Sunday, September 05, 2010

Left is left and right is right and never the twain shall match up

Since I re-started my cardigan project, using the latest knitting pattern, I have re-knitted the right front piece twice and the left front piece 2 1/5 times. I never could have predicted that I would have this much problem getting the two front pieces to match.

I mean, when it happened with the first cardigan knitting pattern I thought it was because I was knitting it sideways. But this one is more traditional i.e. one back piece, 2 front pieces and 2 sleeve pieces.  Meditative as knitting is, I lost my cool when I realised that I was in for yet another round of unravelling (thank the gods that the yarn seems to be very forgiving).

If I were to do it all again (and that's not out of the question), I would do both front pieces at the same time. It would require lots more concentration to make sure I increase, decrease, bind off and make buttonholes when they are due, but it would be the best way to ensure they end up the same size and shape (it worked when I tried this for the sleeves).

Maybe I should have stuck to knitting squares and rectangles for a bit longer...

6 comments:

donnasoowho said...

I admire your perseverance. I seem to recall I had the same problem one time I knitted a jersey (one arm longer than other for no apparent reason). Which is when I gave up on handicraftdom forever. Seems to have worked out quite well.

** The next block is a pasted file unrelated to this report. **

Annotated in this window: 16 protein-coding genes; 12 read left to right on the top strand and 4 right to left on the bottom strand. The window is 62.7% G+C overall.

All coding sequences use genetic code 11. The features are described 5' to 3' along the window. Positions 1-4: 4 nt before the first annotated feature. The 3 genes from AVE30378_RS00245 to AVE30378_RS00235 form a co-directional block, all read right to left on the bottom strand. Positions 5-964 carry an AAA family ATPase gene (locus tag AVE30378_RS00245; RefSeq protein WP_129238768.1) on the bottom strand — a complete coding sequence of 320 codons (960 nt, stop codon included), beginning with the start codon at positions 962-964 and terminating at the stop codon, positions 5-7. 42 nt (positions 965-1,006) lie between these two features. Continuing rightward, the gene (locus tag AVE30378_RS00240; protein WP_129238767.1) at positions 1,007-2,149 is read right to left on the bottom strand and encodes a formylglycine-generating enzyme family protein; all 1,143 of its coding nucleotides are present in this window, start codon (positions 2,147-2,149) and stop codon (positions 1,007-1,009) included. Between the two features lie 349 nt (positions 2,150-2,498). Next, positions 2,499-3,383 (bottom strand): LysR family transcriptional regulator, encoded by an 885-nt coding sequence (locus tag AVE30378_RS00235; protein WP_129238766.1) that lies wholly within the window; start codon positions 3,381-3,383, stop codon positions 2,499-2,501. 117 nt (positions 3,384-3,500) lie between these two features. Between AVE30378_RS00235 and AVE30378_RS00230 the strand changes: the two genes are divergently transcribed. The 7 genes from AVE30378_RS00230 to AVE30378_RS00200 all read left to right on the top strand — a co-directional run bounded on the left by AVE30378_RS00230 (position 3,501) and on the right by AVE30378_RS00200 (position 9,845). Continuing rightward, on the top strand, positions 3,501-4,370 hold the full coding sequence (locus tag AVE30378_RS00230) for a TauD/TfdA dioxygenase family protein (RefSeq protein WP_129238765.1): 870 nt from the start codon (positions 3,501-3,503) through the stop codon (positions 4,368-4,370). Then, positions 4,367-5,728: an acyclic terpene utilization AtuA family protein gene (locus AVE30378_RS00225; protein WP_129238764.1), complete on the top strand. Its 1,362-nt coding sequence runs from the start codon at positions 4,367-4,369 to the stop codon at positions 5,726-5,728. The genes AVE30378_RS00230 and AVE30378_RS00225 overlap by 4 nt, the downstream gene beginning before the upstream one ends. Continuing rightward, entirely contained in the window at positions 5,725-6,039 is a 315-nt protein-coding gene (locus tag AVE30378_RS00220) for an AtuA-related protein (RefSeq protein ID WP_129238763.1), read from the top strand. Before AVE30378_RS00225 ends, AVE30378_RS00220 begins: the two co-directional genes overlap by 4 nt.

Antoinette said...

I know the basic knitting stitches but I don't think I have the personality to knit an entire garment. Good thing I love to sew...

Violet said...

If this had happened to a sewing project I probably would have given up on it. But I do like the act of knitting, and it's easy enough to re-use yarn just by unravelling it (which you can't do with fabrics that you've cut the wrong size or shap).

Angela said...

I like crocheting blankets for this reason. errors don't show up as easily.

Cathi said...

One answer might be to steek. What is steeking, I hear you ask. Steeking is where you knit nice evenly shaped pieces (typically the body of the sweater in the round without bothering about holes for sleeves or even the neck) then you sew around where you want the holes to be, then you ..... wait for it wait for it.... you have to be very brave....CUT THE HOLES OUT. The sewing holds the knitting together, and you have to do it with animal yarns not acrylics, and there's a bit more to it, but it does make the knitting easier if you're having trouble with shapes.

Violet said...

Angela: it's probably why a lot of sewers become quilters too!

Cathi: ah, so that's what steeking is! Why won't it work for acrylic yarn? Is it something to do with wool's felting ability?